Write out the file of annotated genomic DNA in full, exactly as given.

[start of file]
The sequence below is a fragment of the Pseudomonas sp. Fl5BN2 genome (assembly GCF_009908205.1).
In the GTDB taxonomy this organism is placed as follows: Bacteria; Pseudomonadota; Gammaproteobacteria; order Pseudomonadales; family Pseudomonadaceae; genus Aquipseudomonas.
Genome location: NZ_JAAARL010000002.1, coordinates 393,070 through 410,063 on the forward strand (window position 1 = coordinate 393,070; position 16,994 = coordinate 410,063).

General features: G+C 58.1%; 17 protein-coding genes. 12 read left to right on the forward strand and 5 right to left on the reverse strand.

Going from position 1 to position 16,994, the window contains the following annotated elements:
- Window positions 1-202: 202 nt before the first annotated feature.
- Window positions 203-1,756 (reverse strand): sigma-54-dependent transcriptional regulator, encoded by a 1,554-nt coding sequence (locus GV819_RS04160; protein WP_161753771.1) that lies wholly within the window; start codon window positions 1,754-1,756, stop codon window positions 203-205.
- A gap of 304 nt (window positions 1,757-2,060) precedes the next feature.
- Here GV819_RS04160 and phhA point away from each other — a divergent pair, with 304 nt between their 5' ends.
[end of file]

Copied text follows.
The sequence below is a fragment of the Pseudomonas sp. Fl5BN2 genome (assembly GCF_009908205.1).
In the GTDB taxonomy this organism is placed as follows: Bacteria; Pseudomonadota; Gammaproteobacteria; order Pseudomonadales; family Pseudomonadaceae; genus Aquipseudomonas.
Genome location: NZ_JAAARL010000002.1, coordinates 393,070 through 410,063 on the forward strand (window position 1 = coordinate 393,070; position 16,994 = coordinate 410,063).

General features: G+C 58.1%; 17 protein-coding genes. 12 read left to right on the forward strand and 5 right to left on the reverse strand.

Going from position 1 to position 16,994, the window contains the following annotated elements:
- Window positions 1-202: 202 nt before the first annotated feature.
- Window positions 203-1,756 (reverse strand): sigma-54-dependent transcriptional regulator, encoded by a 1,554-nt coding sequence (locus GV819_RS04160; protein WP_161753771.1) that lies wholly within the window; start codon window positions 1,754-1,756, stop codon window positions 203-205.
- A gap of 304 nt (window positions 1,757-2,060) precedes the next feature.
- Here GV819_RS04160 and phhA point away from each other — a divergent pair, with 304 nt between their 5' ends.